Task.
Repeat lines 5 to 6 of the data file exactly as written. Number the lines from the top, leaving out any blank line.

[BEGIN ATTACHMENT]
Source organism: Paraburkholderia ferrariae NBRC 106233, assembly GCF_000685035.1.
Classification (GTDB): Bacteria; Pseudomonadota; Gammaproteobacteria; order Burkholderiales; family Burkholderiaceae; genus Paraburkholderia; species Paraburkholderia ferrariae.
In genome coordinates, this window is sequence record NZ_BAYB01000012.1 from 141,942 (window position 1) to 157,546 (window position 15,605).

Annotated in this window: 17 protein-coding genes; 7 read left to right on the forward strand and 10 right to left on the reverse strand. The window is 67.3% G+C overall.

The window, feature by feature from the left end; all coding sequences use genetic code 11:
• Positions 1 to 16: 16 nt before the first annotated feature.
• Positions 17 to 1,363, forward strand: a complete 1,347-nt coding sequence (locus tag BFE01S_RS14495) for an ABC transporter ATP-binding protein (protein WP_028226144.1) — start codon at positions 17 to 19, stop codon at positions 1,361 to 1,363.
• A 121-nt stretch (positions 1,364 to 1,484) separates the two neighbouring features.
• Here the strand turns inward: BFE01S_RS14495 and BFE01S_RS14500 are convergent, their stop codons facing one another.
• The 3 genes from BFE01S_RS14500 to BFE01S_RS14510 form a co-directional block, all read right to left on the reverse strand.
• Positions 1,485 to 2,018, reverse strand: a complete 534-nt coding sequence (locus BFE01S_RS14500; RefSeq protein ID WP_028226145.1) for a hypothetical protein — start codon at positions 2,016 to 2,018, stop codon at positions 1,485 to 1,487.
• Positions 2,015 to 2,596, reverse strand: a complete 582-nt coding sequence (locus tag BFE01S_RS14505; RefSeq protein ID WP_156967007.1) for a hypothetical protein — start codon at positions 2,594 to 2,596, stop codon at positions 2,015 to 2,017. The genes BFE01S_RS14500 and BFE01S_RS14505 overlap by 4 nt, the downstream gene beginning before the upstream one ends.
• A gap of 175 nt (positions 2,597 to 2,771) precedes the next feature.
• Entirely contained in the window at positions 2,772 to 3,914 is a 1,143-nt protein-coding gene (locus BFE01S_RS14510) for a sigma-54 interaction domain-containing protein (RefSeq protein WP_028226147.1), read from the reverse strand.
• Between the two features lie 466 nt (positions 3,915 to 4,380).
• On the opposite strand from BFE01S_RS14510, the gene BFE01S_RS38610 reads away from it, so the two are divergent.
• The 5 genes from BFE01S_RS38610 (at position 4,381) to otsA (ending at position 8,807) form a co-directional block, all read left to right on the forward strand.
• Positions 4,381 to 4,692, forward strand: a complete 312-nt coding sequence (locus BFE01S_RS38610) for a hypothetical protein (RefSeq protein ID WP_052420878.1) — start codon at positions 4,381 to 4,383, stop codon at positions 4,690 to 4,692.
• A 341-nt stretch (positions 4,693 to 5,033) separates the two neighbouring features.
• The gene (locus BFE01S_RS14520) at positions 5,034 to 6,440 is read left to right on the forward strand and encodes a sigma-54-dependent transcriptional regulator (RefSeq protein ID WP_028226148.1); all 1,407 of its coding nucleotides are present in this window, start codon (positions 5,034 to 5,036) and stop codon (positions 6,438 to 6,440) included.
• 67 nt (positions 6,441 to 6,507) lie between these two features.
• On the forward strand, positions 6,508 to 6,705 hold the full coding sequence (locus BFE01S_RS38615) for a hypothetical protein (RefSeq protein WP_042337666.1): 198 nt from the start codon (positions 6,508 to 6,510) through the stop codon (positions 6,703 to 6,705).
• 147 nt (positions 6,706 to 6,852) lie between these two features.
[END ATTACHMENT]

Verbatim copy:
The window, feature by feature from the left end; all coding sequences use genetic code 11:
• Positions 1 to 16: 16 nt before the first annotated feature.